Funny and disturbing in the best way, the comedy-drama “Austin Found” captures something beyond its story of a woman’s obsession with making her little daughter a beauty pageant winner. It details one specific pathology that, in the process, illuminates a general sickness, a spiritual vacuum in which the desire for fame and admiration replaces every other human value.
The tone is arch and satirical, but it’s also serious, a mix that’s exactly right for a movie saying two true things simultaneously: This is awful. This is absurd. A few generations ago, audiences would have dismissed a story like this as nonsensical, as too far-fetched to be believed. But we totally get it, which probably isn’t a good thing.
Linda Cardellini — wow, is she good here: scary, weirdly sympathetic, pathetic, powerful — is Leanne, a Texas wife and mother whose dream is to turn her daughter into a tiny beauty queen. The daughter complies, but reluctantly. She’s a studious type with a gift for the violin, but her mother fills her days with jazz dancing lessons. “Fiddle players” apparently never win beauty pageants.
Slowly, organically, Leanne’s backstory is revealed, that she was a high school mean girl and a beauty pageant contestant, with what looked like a glorious future ahead of her. She married a man who she thought had money, but the money dried up. As the movie starts, she finds herself desperate to pay for her daughter’s dancing lessons, but the credit cards are maxed out. That’s when she gets her million-dollar idea, to have her daughter kidnapped, figuring that the inevitable publicity will catapult them to book deals and fame.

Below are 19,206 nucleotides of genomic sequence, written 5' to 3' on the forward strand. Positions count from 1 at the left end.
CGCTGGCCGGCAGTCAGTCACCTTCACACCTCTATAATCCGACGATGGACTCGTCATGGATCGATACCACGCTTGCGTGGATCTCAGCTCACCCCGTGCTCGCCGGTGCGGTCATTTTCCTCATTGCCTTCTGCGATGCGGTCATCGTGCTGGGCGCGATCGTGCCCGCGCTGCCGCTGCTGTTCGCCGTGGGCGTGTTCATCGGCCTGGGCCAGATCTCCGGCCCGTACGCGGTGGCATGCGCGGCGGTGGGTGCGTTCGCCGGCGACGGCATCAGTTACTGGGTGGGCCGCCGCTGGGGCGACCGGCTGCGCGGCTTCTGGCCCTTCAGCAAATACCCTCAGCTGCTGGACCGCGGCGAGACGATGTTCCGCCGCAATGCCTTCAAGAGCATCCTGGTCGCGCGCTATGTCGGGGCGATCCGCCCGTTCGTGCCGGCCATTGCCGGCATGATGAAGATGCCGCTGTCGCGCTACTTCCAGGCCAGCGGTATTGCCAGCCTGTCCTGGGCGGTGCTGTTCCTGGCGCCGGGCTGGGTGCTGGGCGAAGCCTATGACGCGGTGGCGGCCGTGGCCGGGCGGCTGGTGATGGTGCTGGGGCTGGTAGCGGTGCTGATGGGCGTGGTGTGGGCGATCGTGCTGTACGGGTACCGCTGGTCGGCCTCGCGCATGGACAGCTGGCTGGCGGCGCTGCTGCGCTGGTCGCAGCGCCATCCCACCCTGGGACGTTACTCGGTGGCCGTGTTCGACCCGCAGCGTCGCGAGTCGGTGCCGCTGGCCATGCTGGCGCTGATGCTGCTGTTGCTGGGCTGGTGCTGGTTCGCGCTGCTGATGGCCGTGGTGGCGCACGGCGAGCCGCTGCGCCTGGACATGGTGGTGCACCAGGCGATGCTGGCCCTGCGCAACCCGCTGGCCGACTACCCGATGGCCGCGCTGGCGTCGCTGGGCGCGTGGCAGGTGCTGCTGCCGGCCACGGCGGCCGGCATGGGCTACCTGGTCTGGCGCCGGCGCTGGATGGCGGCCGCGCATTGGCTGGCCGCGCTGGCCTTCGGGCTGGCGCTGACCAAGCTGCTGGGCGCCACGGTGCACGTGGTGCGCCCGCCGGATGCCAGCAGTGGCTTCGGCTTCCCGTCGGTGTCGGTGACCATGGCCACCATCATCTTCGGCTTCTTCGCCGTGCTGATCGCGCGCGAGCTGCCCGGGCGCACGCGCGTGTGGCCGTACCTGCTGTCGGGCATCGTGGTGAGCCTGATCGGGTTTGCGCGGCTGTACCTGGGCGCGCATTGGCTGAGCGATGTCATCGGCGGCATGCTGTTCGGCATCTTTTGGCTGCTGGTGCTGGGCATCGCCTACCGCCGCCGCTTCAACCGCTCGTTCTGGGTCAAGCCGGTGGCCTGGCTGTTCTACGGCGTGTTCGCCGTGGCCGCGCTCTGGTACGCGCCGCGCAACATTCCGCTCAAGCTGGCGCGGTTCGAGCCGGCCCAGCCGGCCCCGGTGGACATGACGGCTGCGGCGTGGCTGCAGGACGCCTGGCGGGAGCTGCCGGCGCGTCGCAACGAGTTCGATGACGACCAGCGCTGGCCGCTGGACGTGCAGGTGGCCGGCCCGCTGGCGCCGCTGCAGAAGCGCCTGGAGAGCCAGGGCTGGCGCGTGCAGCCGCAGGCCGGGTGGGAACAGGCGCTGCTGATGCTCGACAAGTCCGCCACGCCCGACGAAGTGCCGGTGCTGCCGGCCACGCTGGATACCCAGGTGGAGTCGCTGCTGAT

The brilliance of “Austin Found” and of Cardellini’s performance is they don’t send up the skewed values that Leanne embodies. It would have been so easy, for example, to make the child beauty pageant into a grotesque lampoon and to make everyone connected with it ridiculous. But writer-director Will Raee and co-writer Brenna Graziano are not about dismissing Leanne or laughing at her. They’re about getting inside her mind and illuminating that sort of mentality.
Cardellini plays Leanne as a person of drive and force, who has been made dangerous through defects both in her character and in the world she grew up in. Just as she tells her daughter to act like an 11-year-old Marilyn Monroe, someone told Leanne that, too — perhaps an entire culture told her this. She is enslaved to a fantasy about what constitutes happiness and self-actualization, and it all has something to do with the admiration or envy of strangers. If she were younger, she’d be taking pictures of herself and posting them online every 10 minutes. Same illness, different manifestation.